It took me back.
Not long after starting work at The News Tribune, early in 2015, a collection of Tacoma Public Utilities officials walked into a conference room here at the paper and delivered a sobering assessment.
Click — the city-owned cable and internet system — was a money loser, they said. TPU ratepayers were subsidizing a floundering and unsustainable business. The smartest path forward, they advised, was a plan to lease the city's fiber network to a private broadband company.
Much has transpired since then, but some things haven’t changed. Last week, a different collection of TPU officials strolled into the same conference room and reiterated some of the same ominous concerns – with the same clear takeaway.
Never miss a local story.
If a public-private partnership is what the future holds for Click — and that suddenly feels like the direction this is all trending — there are certain objectives that are too important to let slide. The fiber network Tacoma paid for and built must be used as a vehicle for good and not just profit.
Any deal must explicitly ensure and promote equitable access to low-income residents across the city.
Any deal must safeguard the principles of net neutrality, now and into the future.
And any deal must allow Tacoma to maintain ownership and as much control as possible of its fiber network.
The conclusion TPU officials and new mayor Victoria Woodards (who was also on hand for last week’s meeting) have reached is spelled out in a resolution the TPU board is expected to vote on Wednesday. It states that the city should abandon its effort to transform Click into a municipally-owned and operated internet, cable and phone service provider, at least as far as using revenue from Tacoma Power is concerned.
In essence, they want to back out of the much-hyped “all in” plan and go back to the drawing board. If the effort succeeds, the city will entertain bids and proposals from “any and all entities,” including the distinct possibility of a public-private partnership emerging.
Unspoken, but clearly evident, is the mental and financial toll the lawsuit challenging the legality of the “all in” plan is taking on the city. It looms large and shouldn’t be undersold as a motivating factor here. Having already spent hundreds of thousands of dollars in attorneys’ fees, it’s safe to say the city isn’t feeling great about its chances in court.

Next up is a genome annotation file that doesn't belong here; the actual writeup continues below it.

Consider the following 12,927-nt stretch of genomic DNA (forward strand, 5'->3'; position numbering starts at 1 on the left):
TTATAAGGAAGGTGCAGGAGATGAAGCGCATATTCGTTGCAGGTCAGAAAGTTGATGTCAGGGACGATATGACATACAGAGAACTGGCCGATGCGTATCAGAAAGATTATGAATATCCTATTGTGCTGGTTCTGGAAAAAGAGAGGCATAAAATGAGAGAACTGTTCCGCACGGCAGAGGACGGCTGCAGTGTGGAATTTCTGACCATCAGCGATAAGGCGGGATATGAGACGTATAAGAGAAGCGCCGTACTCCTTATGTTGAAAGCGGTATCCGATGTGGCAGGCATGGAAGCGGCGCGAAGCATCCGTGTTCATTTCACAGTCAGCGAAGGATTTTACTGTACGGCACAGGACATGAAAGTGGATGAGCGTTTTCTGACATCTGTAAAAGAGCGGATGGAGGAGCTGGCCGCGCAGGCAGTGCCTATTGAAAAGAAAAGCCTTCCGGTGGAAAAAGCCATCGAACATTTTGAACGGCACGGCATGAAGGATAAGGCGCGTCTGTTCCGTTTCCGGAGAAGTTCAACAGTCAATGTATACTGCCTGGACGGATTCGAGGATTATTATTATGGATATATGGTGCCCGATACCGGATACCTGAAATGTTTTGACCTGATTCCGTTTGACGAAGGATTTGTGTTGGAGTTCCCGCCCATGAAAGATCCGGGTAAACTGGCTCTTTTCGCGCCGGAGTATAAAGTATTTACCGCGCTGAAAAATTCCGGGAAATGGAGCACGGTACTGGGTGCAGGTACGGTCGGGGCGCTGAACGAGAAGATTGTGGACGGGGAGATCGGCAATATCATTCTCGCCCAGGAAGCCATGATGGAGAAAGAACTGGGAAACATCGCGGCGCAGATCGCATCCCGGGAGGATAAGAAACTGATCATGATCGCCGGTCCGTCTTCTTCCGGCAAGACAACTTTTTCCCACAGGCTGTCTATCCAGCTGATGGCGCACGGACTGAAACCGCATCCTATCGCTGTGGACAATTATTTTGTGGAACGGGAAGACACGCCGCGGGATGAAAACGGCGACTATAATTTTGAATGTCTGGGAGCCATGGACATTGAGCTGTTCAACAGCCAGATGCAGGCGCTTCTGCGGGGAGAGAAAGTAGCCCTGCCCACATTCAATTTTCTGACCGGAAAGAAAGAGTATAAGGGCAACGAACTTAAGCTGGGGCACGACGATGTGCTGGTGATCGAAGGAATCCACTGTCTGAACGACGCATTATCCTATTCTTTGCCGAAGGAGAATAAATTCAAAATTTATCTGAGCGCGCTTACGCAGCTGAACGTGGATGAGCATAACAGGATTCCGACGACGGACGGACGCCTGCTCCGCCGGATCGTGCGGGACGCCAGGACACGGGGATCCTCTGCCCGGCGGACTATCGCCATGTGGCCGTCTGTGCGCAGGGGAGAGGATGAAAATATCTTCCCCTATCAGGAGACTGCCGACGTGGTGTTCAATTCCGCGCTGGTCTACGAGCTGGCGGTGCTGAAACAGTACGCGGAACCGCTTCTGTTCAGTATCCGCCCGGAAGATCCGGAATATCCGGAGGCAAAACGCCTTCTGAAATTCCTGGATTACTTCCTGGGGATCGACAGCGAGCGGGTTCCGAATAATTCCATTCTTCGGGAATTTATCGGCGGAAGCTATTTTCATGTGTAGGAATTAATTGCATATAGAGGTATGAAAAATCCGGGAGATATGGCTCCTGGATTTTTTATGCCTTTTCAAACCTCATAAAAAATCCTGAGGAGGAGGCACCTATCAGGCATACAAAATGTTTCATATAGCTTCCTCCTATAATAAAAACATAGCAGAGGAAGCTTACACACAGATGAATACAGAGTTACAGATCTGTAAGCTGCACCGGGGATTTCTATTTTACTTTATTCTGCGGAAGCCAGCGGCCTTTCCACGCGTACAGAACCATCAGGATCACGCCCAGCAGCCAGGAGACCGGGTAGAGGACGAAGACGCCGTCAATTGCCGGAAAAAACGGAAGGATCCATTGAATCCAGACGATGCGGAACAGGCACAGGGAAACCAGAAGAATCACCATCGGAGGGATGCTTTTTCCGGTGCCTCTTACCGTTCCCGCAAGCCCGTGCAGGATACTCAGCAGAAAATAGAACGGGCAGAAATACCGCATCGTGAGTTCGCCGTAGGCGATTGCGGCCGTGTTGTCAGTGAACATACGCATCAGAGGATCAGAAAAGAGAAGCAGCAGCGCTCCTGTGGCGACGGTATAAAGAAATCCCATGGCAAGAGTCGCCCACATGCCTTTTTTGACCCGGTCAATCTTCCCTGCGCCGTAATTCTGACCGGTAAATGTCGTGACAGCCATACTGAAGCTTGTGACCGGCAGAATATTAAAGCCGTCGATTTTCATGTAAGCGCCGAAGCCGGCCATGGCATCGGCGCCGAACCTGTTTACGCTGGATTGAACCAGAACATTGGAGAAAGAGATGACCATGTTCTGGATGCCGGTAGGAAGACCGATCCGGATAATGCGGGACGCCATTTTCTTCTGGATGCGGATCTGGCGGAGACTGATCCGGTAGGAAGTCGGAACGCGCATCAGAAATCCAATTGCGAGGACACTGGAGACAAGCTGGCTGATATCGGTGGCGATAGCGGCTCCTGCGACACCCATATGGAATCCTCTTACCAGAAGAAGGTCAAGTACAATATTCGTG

In pushing the reset button, and pushing for a new course, utility board member Mark Patterson said the hope is to meet as many of the 12 “community policy goals” laid out in the resolution as possible.
Those goals include variations of the ones mentioned above and others, like maintaining financial stability, promoting economic development and educational opportunities, providing job options for current Click employees and protecting customer service.
Pressed on the matter, Patterson said meeting all of those goals may not be realistic and that, in his view, none are deal breakers.
I disagree. The reason the Click debate has taken on the life it has is not just because Tacoma residents feel passionate about our municipally owned fiber network. It’s because we realize the power and possibility of it and don’t want to see an opportunity to leverage our infrastructure frittered away.
So here’s the bottom line: If the TPU board ultimately passes this resolution, and the City Council follows up with similar action of its own, ensuring low-income access, net-neutrality protections and continuing public ownership need to be requirements for any deal we enter into. These can’t just be things for which we’re keeping our fingers crossed.
Politically, changing courses won’t come without lumps. While there are important and substantial differences between this development and the 40-year lease proposal from Kirkland-based Wave that started it all, the public reaction is likely to be similar. Whether objects get thrown remains to be seen, but it’s a safe bet that emotion will run high. We’re likely in for a bumpy ride.
Woodards sounded an exhausted note during last week’s meeting, signaling that the City Council is tired of having Click study sessions and is ready to move on.
If that’s to happen — at least smoothly — being clear about what we demand of a potential private partner will go a long way.